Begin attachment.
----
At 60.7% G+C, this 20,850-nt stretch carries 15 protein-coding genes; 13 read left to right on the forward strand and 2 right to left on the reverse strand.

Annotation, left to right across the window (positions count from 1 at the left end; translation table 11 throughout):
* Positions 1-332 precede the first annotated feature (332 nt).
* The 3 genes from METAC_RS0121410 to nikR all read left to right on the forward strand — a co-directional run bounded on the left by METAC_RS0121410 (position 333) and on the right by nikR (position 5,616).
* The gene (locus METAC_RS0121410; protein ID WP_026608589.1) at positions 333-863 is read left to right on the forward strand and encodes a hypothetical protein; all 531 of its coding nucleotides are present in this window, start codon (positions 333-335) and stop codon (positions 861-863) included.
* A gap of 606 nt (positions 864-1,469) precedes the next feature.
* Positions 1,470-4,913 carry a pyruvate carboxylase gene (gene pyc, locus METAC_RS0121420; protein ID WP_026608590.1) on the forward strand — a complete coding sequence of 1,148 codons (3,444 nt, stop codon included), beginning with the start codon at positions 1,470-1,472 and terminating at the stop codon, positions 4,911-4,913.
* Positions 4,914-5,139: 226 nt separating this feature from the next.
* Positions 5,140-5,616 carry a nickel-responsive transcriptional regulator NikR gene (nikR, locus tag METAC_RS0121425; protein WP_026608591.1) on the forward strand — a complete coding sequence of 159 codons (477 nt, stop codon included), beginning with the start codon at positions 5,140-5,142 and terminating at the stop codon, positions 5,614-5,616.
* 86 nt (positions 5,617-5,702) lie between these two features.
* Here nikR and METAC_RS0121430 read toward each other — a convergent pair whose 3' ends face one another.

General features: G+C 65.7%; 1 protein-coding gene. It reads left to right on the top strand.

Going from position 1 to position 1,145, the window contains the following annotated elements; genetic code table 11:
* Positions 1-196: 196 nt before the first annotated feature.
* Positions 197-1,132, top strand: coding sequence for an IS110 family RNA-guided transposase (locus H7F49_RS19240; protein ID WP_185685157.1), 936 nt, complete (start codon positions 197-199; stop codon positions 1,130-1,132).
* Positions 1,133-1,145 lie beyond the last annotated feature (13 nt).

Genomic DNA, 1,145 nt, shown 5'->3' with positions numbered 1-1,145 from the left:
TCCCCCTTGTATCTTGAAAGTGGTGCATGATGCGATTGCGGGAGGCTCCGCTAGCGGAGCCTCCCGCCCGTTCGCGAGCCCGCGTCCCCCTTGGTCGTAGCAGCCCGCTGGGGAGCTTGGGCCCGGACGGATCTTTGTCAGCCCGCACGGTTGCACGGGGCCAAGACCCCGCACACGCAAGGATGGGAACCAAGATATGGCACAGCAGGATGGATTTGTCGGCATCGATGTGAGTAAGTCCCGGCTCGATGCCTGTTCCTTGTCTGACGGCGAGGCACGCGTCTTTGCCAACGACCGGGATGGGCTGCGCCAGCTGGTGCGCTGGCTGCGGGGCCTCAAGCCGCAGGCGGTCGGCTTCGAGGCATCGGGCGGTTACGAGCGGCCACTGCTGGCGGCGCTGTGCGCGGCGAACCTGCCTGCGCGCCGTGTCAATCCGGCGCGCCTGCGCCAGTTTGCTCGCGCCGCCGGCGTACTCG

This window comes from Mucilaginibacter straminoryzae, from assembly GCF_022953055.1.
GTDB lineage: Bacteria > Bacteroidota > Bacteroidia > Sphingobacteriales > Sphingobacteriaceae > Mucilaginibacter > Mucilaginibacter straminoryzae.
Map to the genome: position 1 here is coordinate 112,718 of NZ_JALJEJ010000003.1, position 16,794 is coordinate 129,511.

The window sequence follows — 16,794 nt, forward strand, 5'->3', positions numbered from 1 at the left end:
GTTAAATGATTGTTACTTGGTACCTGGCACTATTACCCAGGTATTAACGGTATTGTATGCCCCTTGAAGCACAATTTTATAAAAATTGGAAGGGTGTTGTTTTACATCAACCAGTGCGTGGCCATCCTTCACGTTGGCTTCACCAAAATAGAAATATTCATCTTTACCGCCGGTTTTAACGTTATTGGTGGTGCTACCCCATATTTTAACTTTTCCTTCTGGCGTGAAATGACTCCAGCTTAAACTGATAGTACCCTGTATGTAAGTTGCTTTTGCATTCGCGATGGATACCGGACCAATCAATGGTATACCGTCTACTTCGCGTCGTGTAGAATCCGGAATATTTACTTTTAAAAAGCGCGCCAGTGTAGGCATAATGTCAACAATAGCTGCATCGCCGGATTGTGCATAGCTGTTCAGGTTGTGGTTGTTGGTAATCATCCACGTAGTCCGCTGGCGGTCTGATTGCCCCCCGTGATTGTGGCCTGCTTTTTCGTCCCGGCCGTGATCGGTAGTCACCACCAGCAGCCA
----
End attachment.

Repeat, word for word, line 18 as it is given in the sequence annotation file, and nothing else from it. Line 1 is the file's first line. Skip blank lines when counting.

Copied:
TCCCCCTTGTATCTTGAAAGTGGTGCATGATGCGATTGCGGGAGGCTCCGCTAGCGGAGCCTCCCGCCCGTTCGCGAGCCCGCGTCCCCCTTGGTCGTAGCAGCCCGCTGGGGAGCTTGGGCCCGGACGGATCTTTGTCAGCCCGCACGGTTGCACGGGGCCAAGACCCCGCACACGCAAGGATGGGAACCAAGATATGGCACAGCAGGATGGATTTGTCGGCATCGATGTGAGTAAGTCCCGGCTCGATGCCTGTTCCTTGTCTGACGGCGAGGCACGCGTCTTTGCCAACGACCGGGATGGGCTGCGCCAGCTGGTGCGCTGGCTGCGGGGCCTCAAGCCGCAGGCGGTCGGCTTCGAGGCATCGGGCGGTTACGAGCGGCCACTGCTGGCGGCGCTGTGCGCGGCGAACCTGCCTGCGCGCCGTGTCAATCCGGCGCGCCTGCGCCAGTTTGCTCGCGCCGCCGGCGTACTCG